The spatiotemporal response of mammal communities to pulse-driven resource availability in the Kalahari data
The objective of this study was to detect pulse events at a forage patch scale and to identify the subsequent responses from various mammal functional groups of mammals in the arid Kalahari Desert of South Africa. The aim was to, therefore, understand how the Kalahari functions on a finer scale, particularly with increased rainfall variability in the drier years. We predicted the green-up (pulse event) to be synchronized over large areas with extreme rainfall, while we expected low synchronicity and very patch green-up in dry years. As ephemeral plants respond to rain showers within 2-3 weeks, we predicted the following responses from the animal functional groups would be detectable within ~8 weeks after the green-up: 1. There would be an increase in abundance of large antelopes. 2. There would not be an increase in abundance of small antelopes after the pulse event. 3. There would not be an increase in abundance of carnivores after the pulse event. 4. There would be an increase in the meso-carnivore abundance. 5. There would be an increase in rodent and lagomorph abundance. 6. As our cameras are in the dunes, we predict that during a period of normal rainfall, there would be a decrease in observations as animals may move to more attractive areas. We gathered the data from 42 cameras located in Tswalu Kalahari Reserve (n=18), Kgalagadi Transfrontier Park (n=12) and Khomani San Community Land (n=12). We used greenness index values obtained from the phenopix package in R, and subsequently used relative abundance index to compare functional group abundance 4 weeks before the pulse event and 8 weeks after the pulse event, to determine if there was a response. We used two survey seasons, October to May in 2018-2019 and 2019-2020. In this study we developed a novel way to detect pulse events in arid systems using bycatch from camera trap data. We found clear patterns of green-up and a clear difference in the green-up/resource availability between season 18-19 and 19-20. We also found some differences in the mammals RAI between season 18-19 and 19-20. We were able to link the pulse events to the short-term response of large antelopes, in Kgalagadi and the Khomani San. We did, however, not see any other responses to the green-up, which with the limitations of our data suggest that the responses are likely to be longer term or occurring at a larger spatial scale. This has allowed for a deeper understanding of animal responses in unpredictable arid environments. Climate change threatens systems such as the Kalahari with rising air temperatures and further precipitation unpredictability. Droughts are to increase in magnitude and frequency. With this increase in system variability, it is crucial that arid landscapes are managed effectively, both short-term and long-term. To be able to manage the system, it is of utmost importance to further our knowledge of the Kalahari system. This study has provided a starting point to do so.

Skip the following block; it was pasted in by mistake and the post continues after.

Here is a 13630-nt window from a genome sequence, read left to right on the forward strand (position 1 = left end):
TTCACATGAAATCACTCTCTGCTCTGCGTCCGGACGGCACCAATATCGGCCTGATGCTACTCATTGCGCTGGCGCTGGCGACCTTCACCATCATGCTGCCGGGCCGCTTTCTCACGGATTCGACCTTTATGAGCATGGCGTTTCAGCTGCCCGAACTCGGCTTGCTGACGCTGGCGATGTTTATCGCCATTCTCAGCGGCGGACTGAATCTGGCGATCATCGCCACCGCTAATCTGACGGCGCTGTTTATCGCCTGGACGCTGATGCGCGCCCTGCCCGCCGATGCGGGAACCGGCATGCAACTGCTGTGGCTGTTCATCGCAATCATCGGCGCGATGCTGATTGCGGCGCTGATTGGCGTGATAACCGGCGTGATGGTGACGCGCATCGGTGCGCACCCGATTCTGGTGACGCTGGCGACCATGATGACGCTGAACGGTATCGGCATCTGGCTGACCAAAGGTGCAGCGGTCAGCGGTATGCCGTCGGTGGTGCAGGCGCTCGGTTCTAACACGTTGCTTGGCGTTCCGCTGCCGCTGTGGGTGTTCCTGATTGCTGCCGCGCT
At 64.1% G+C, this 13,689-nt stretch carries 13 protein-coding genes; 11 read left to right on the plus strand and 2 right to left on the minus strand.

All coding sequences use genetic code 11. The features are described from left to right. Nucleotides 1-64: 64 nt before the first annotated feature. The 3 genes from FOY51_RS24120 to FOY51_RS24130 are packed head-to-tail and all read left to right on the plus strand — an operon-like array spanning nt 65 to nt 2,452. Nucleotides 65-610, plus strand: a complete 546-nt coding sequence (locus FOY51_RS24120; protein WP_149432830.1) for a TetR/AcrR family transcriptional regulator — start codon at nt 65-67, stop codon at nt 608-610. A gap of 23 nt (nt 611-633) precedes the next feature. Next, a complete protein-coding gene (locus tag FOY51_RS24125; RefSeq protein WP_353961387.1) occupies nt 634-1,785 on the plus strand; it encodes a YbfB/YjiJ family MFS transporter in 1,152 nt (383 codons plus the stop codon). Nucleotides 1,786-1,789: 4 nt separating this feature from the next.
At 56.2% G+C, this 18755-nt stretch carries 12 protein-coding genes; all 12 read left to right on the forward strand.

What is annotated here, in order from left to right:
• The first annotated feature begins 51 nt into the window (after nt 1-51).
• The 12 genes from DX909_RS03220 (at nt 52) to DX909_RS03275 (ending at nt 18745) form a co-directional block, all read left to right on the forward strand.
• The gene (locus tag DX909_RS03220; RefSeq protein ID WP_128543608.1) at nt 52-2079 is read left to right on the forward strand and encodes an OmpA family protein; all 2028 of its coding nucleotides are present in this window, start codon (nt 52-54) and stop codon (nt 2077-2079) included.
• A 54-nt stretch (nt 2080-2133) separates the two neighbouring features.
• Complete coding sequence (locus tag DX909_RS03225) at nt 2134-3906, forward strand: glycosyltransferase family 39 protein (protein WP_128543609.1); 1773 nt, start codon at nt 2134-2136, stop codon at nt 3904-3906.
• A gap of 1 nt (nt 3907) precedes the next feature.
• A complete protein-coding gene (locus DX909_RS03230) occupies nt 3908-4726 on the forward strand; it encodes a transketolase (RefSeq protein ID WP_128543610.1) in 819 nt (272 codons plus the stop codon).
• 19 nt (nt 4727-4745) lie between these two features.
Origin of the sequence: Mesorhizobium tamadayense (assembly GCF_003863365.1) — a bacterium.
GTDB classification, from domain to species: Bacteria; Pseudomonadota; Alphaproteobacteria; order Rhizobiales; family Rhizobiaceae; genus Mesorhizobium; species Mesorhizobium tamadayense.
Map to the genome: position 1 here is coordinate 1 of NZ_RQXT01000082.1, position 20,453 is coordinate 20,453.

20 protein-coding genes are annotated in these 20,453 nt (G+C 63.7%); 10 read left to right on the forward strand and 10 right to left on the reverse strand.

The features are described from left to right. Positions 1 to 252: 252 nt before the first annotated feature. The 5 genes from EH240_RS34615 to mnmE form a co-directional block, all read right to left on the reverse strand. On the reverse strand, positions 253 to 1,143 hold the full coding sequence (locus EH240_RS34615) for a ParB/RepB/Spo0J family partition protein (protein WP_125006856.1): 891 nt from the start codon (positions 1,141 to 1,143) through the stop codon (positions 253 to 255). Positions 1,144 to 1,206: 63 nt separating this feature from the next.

Steps to reproduce
One photo per week, from each camera, from the beginning of October to the end of May, was analyzed in phenopix to obtain greenness indices for all 42 cameras. To test for a difference in the abundance of wildlife before and after a pulse event, we needed to specify a specific point in time when a pulse occurred. In order to do this, we generated a three-week moving average of the GI values for each camera trap site to determine averaged trends in GI per camera. We then identified the onset of a pulse event as the first week during which the three-week moving average was above the seasonal mean GI. We subsequently tallied the total number of individual observations for each of the functional groups in the four weeks before and the eight weeks after the onset of the pulse. The four weeks leading up to the pulse event includes the rainfall event that prompts primary productivity, but other than that shows the base conditions of the Kalahari – limited resources and dry conditions. The eight weeks after primary productivity begins, was chosen based on the predictions on when functional groups would respond to the primary productivity. Most functional groups were analysed by running a GLM with a Poisson family and log link function, with treatment, season, offset and a random intercept per camera as covariates. The model for the AS group in ‡Khomani San failed to converge due to a large number of zeroes resulting in overdispersion. We thus analysed this data using detection/non-detection of the functional group at each camera trap in a GLM with a binomial family and logit link function.
National Research Foundation
National Research Foundation
Foundational Biodiversity Information Programme